Supersuckers/ Electric Frankenstein 

Splitsville Volume 1

Punk would never have survived its mid-'90s Top 40 emasculation without bands like New Jersey's Electric Frankenstein and Seattle's Supersuckers. Alternatives to the Offspring, these bands carved a slot in the ever-contrary coolness cycle with basic, even rootsy, rock 'n' roll. But unlike the monkey-suited underground hipsters that currently own the moment, there's much more to these bands than mere aesthetics. This split disc is proof.

Supersuckers singer Eddie Spaghetti has a gimmickless way with words to match the band's meaty CBGB classicism, all lightly chicken-fried with twang. The opening cut, "Then I'm Gone," has more than a few of these lyrical nuggets ("Yeah, I still smoke and I drink too much/Yeah, I'm still broke, baby, let's go dutch"), and "Shitfire" is a tight, riffy rave-up which stands among the best of the band's decade-long run. But it's the Supersuckers' reading of Electric Frankenstein's "Teenage Shutdown" that's the album's brightest spark. Liberated from EF's impervious bombast by acoustic country-blues , the song is the most astute music-industry anthem since the Replacements' "IOU," with cranky, fatalistic lines like, "Everybody gives it up, you don't know how to stop/You never get another shot, and I don't wanna talk." "Teenage Shutdown" aside, however, EF singer Steve Miller is prone to right-wing-flavored rants against losers and lollygaggers -- illustrated in "Rip It Apart," which berates an addict, and "Not This Time," a complaint about "social prostitution." It's enough to make you wonder what gives underground cock-rockers like EF the right to such Nietzschean superiority. But if you'd invented their formula-- grand Pete Townshend/Angus Young riffism with an airtight East Coast hardcore punch -- you might be pretty arrogant yourself. Holding back nothing in this minor release, EF deliver some of their hottest tunes yet, adding some ominous harmonies à la Damned for good measure, along with a grimy Stooges-like rendition of the Supersuckers' "She's My Bitch." EF's metallic oomph, like the Supersuckers' frayed saloon punk, has a quality you won't find often enough in punk, either on MTV or college radio. It's trend-proof.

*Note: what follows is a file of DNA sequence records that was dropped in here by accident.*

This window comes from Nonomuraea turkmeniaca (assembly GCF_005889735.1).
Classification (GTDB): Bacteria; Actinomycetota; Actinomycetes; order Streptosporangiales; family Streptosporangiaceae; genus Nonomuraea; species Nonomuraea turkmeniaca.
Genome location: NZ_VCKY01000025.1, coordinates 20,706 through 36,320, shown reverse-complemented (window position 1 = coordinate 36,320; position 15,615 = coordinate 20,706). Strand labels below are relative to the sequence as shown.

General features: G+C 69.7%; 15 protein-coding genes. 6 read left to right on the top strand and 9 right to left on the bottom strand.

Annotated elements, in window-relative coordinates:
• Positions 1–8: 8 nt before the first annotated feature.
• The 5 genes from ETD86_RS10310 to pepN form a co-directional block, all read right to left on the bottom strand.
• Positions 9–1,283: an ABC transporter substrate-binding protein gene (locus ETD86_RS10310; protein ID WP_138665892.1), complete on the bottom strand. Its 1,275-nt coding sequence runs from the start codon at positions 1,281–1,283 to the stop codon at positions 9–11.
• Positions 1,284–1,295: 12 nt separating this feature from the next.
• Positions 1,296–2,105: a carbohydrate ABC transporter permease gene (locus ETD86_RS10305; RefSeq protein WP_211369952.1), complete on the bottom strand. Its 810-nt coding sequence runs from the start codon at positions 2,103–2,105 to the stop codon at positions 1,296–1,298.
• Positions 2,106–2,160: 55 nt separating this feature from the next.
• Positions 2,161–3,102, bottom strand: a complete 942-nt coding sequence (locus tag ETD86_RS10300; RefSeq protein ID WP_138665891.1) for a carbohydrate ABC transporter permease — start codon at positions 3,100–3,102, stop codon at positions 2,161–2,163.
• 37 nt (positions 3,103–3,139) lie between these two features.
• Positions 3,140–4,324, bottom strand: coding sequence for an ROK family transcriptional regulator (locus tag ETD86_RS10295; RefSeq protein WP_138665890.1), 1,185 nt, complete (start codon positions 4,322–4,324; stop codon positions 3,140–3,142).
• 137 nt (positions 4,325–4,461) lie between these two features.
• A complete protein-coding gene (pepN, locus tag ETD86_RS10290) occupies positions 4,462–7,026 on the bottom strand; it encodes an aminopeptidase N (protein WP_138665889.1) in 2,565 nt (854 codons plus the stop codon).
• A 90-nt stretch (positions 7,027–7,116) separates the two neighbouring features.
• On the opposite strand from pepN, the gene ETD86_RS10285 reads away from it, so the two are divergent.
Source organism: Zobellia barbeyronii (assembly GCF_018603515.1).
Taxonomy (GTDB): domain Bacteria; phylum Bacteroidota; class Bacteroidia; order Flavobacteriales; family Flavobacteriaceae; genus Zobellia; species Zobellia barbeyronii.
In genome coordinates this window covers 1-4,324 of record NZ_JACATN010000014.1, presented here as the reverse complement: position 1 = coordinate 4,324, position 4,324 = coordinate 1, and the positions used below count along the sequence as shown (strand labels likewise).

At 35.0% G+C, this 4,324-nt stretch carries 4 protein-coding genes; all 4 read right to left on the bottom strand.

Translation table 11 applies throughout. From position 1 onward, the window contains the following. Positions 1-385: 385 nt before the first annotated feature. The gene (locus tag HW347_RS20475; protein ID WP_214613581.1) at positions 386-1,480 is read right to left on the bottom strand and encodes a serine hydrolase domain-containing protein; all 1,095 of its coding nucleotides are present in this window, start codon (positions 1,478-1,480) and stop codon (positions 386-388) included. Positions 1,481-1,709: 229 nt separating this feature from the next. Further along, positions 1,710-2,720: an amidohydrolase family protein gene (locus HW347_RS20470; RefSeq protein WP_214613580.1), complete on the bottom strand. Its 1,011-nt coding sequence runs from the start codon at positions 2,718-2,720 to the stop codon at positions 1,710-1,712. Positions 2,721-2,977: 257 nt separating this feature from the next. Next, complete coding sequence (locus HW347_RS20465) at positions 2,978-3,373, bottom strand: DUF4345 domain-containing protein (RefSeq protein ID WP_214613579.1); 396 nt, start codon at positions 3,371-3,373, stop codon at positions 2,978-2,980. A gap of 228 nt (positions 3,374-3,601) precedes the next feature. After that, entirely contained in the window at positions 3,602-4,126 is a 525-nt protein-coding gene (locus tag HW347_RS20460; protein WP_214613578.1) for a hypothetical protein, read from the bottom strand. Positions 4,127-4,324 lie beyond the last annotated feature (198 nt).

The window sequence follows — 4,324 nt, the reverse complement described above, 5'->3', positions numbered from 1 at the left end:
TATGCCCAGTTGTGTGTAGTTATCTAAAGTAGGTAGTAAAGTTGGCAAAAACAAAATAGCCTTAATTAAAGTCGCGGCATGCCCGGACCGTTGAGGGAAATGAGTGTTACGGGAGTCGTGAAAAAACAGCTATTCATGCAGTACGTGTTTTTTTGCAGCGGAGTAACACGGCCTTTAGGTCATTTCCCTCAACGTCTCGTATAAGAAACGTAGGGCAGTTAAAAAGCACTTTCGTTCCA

Comments

Subscribe to this thread:

Add a comment

Anonymous and pseudonymous comments will be removed.

Latest in CD Reviews

Author Archives

Most Popular Stories

Special Reports

The Beer Issue 2020

The Decade in Review

The events and trends that shaped the Teens.

Best of the East Bay

2020

© 2020 Telegraph Media    All Rights Reserved
Powered by Foundation